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Curriculum Highlights: Enhancing the Language Arts at 
NLS

Posted on: Wed, April 04, 2018 at 10:51

Curriculum Highlights: Enhancing the Language Arts at 
NLS

This year, due to the very generous support of a three-year operating match, Nantucket Lighthouse School is able to provide even more refined and specialized instruction for all different levels and kinds of readers. We are very fortunate in that our long-time Upper Primary teacher and reading specialist Sandy Mitchell has come back to work with us this year. Sandy is helping all teachers with literacy planning and development, as well as with literacy instruction for individual and small groups of students. Because reading skills vary greatly within any given classroom, Sandy is able to support students anywhere along the reading spectrum, as well as teachers working to individualize instruction in the classroom.

Curriculum Highlights: Enhancing the Language Arts at 
NLS
By Sandy Mitchell | Reading Specialist and Consultant


Recently, I transitioned from full-time classroom teacher to part-time reading specialist and consultant for the Rugged Road campus. In my new role, I consult with teachers as they have questions about specific students or seek guidance in planning their daily instructional practices. It is a pleasure and an honor to work with individual and small groups of students and support their teachers on a daily basis.

In Kinderclass, small groups of students work together to identify and write letters, sequence them in alphabetical order and generate words that begin with a specific letter’s sound. As I offer additional, specific practice for the group working with letters, their classmates enjoy a more intimate classroom experience with their teacher. My observations of the students’ work inform the educational decisions for subsequent instruction and games. Sharing ideas, Barrie creates new activities as we reflect upon the students’ responses. Each student in the class works in these small groups every week. We get to hear unique insights that enliven our instruction, such as ‘the letter V is like the letter U with a corner!”

Moving to Primary class, individual students work on carefully selected books to build their awareness of print and increase their reading vocabulary. The children enjoy camaraderie as they share simple books together, chanting repetitive phrases, creating their own lines and writing words from memory. The matching of speech to print is emphasized and students work to write simple words and phrases, building on their understanding of letter sounds. The alphabetic principles learned in Kinderclass are the foundation of this important work, as the thread of letter-sound knowledge is woven into words.

In an older Primary class, small groups of students work together on ‘word sorts’ to focus on beginning sounds in words or the various spellings of vowel sounds. Recently, all of the groups began ‘word study’ notebooks to record what they find as they ‘hunt’ for words that follow the phonetic pattern studied in their weekly spelling sorts. After reading a book with their teacher, they meet with me to create written and illustrated responses to their reading, which encourage thoughtful reflection and the opportunity to revisit the text in order to glean additional understanding. Specific students work with me to further develop their reading skills, increasing their word recognition and enjoying good books together. The strands of word recognition, phonetics and reading for meaning are braided together, strengthening each student’s development as a reader and writer.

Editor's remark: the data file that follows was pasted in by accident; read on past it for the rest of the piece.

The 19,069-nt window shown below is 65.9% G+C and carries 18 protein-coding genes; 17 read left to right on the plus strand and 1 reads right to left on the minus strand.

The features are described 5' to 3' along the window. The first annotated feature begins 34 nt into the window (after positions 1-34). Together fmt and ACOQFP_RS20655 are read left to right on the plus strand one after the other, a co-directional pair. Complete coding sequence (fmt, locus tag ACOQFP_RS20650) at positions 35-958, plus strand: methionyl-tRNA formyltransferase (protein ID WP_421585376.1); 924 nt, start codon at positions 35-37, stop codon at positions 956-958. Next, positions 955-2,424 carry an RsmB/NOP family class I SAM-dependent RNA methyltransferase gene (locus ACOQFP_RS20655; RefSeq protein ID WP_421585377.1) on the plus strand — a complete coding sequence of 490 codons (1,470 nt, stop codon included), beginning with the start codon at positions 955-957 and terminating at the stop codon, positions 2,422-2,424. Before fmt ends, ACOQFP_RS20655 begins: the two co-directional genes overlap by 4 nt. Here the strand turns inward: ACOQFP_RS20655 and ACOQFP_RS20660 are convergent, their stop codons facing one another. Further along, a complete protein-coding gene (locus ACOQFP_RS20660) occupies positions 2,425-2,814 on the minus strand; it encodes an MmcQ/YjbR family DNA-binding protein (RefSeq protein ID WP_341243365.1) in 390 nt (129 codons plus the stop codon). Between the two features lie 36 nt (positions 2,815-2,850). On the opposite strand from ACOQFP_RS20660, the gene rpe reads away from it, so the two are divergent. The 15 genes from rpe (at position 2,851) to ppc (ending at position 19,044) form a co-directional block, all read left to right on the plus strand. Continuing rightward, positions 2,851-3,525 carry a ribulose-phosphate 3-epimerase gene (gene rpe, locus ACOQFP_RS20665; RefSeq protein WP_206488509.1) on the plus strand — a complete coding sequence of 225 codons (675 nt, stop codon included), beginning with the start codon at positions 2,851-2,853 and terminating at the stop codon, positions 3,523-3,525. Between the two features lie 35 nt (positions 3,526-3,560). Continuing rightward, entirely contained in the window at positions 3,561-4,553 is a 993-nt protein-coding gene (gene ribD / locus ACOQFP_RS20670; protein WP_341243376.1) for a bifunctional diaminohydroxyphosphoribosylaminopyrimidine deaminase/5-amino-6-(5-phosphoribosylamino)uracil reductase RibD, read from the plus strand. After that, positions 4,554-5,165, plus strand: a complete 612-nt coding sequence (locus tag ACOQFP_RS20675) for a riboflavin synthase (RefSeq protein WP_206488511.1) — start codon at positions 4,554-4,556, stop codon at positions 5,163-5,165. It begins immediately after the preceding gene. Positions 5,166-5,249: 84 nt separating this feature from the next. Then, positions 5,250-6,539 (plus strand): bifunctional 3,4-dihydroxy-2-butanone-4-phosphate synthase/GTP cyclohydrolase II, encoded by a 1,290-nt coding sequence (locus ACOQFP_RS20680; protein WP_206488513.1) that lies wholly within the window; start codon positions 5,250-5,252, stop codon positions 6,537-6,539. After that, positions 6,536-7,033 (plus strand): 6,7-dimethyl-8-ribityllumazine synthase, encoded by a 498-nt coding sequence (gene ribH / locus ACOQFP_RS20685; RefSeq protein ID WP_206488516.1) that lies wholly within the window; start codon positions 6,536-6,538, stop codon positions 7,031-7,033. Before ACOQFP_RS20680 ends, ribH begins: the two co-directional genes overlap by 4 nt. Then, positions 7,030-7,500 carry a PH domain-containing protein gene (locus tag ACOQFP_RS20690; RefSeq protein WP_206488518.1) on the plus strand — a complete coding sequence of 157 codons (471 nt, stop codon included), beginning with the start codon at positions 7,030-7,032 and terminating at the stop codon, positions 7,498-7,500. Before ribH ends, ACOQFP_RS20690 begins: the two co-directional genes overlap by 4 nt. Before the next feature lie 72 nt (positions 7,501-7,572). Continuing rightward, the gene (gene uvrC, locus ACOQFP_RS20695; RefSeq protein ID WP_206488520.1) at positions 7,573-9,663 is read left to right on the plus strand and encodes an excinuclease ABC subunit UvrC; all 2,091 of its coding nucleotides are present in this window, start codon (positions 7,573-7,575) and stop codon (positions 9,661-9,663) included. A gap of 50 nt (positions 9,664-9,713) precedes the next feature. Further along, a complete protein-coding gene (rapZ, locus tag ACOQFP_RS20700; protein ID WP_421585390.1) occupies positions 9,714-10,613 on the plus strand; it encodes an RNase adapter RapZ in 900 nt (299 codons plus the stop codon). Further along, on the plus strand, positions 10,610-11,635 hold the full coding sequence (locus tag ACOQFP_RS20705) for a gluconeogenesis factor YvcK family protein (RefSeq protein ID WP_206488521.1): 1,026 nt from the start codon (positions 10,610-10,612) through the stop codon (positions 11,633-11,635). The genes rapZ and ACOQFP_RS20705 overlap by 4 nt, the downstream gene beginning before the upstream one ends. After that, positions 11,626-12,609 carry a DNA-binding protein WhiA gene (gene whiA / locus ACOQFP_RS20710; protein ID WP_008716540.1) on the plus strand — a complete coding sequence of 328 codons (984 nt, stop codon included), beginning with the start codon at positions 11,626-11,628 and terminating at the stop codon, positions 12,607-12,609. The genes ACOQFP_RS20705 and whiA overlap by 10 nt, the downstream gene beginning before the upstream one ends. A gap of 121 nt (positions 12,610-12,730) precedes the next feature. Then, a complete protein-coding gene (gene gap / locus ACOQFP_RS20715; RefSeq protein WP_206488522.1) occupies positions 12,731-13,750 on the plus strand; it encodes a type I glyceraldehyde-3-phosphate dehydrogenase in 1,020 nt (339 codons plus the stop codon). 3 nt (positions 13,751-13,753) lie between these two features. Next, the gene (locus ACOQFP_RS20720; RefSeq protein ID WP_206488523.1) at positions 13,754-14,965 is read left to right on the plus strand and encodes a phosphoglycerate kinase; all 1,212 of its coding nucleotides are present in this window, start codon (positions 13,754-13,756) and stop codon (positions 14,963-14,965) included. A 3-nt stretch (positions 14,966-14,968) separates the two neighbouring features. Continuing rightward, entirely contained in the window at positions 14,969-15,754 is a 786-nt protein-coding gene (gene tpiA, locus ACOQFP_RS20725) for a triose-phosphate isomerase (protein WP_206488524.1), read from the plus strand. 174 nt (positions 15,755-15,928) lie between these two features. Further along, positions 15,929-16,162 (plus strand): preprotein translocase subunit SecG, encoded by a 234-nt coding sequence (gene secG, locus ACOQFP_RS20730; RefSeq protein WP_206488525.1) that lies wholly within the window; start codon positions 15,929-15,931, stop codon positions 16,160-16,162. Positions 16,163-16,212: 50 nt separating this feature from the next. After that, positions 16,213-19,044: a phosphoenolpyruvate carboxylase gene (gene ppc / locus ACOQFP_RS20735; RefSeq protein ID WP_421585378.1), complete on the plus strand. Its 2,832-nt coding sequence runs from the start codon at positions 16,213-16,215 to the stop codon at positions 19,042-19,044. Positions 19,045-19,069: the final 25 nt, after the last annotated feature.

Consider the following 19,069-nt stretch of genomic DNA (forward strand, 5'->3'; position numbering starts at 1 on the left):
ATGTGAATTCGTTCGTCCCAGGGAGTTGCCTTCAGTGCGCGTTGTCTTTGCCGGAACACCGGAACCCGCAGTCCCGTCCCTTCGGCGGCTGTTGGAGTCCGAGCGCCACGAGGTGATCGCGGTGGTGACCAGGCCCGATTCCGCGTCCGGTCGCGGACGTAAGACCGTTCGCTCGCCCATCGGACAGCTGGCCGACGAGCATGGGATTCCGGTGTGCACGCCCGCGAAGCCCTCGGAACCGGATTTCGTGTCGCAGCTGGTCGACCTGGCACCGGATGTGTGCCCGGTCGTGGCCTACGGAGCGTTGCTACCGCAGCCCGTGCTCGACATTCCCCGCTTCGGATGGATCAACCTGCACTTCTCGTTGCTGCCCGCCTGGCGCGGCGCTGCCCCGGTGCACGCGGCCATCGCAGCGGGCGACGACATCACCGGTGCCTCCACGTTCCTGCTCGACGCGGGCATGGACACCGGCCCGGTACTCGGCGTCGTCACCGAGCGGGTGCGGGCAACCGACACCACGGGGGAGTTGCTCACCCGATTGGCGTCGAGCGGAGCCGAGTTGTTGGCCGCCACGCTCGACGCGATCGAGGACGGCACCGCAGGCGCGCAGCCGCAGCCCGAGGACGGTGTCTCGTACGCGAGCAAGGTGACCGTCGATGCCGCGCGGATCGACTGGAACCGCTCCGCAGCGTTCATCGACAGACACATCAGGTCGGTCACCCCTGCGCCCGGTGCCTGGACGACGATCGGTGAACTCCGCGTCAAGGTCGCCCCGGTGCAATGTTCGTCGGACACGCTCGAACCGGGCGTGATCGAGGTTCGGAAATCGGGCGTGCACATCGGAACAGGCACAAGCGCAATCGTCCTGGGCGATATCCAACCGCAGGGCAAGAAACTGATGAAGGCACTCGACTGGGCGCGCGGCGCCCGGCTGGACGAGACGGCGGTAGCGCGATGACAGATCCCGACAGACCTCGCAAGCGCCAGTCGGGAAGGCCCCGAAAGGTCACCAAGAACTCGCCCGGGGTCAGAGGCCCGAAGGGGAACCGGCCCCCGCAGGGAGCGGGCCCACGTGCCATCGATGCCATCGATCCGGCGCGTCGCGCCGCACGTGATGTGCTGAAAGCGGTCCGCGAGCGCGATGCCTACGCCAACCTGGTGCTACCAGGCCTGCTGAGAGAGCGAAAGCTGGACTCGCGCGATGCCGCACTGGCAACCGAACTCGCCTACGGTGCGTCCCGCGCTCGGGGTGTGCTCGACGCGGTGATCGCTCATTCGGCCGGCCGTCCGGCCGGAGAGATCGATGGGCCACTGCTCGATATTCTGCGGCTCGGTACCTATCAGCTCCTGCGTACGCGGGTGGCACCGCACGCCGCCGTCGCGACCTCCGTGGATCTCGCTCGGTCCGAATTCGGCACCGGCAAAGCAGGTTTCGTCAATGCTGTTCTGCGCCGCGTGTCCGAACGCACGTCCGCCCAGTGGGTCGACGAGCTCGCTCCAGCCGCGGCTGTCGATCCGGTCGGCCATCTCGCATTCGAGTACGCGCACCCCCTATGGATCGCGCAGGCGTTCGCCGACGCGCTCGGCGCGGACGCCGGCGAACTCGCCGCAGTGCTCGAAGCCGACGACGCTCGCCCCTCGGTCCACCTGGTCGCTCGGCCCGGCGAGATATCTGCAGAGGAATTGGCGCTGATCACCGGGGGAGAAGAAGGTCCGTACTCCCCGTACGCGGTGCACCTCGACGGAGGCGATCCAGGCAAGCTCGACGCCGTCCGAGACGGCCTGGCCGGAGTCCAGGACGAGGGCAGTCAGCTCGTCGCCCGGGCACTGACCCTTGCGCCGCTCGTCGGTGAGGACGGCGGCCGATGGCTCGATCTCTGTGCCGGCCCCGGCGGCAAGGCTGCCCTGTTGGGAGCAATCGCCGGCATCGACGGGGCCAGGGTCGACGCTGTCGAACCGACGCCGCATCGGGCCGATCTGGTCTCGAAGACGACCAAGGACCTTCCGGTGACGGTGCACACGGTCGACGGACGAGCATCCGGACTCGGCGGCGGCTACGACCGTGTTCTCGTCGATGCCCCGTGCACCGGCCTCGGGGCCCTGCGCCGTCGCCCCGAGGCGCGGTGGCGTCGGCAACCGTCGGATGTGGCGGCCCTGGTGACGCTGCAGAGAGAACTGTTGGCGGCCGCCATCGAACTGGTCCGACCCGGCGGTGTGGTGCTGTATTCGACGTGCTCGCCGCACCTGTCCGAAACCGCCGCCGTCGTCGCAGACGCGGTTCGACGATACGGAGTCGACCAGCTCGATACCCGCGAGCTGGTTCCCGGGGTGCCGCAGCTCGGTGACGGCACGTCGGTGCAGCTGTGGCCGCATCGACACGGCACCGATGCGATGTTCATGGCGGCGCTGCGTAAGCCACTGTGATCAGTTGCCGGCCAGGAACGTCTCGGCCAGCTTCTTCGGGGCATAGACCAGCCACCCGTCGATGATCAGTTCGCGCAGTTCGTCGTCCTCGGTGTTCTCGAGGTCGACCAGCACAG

In Upper Primary classes, specific students work individually or in groups to refine their reading and writing skills, selecting books to read with me, creating artistic responses and practicing phonetic patterns through their developing spelling abilities. Compositions are created based on research they have read and noted. One student gravitates to books set in the natural world while another enjoys ‘Calvin and Hobbes’ comic stories, working to create his own. One small group of students chooses retellings of Greek myths to read and discuss. The choices are as varied as the interests of the individual readers.

Additionally, all of the teachers in the Primary classes, (grades 1-5), have worked with me to assess individual students through informal inventories in order to identify specific abilities and reading levels. This is an important step in determining instruction and selecting appropriate reading material for each student. The practice of carefully observing children as they read serves to inform the interaction that occurs between teacher and student during the reading process. Is the child fluent when reading? Can individual words be recognized with ease? What does the child do when encountering an unfamiliar word? How does the student retell what was read? What does that child need next in order to continue his or her growth as a reader?

Working with the children and teachers at each stage, as reading and writing is developed, helps to strengthen the connections between grades and supports the daily instruction from each teacher. As students move from one class to the next, a beautiful and unique tapestry is created with threads as varied and colorful as the individuals who weave them.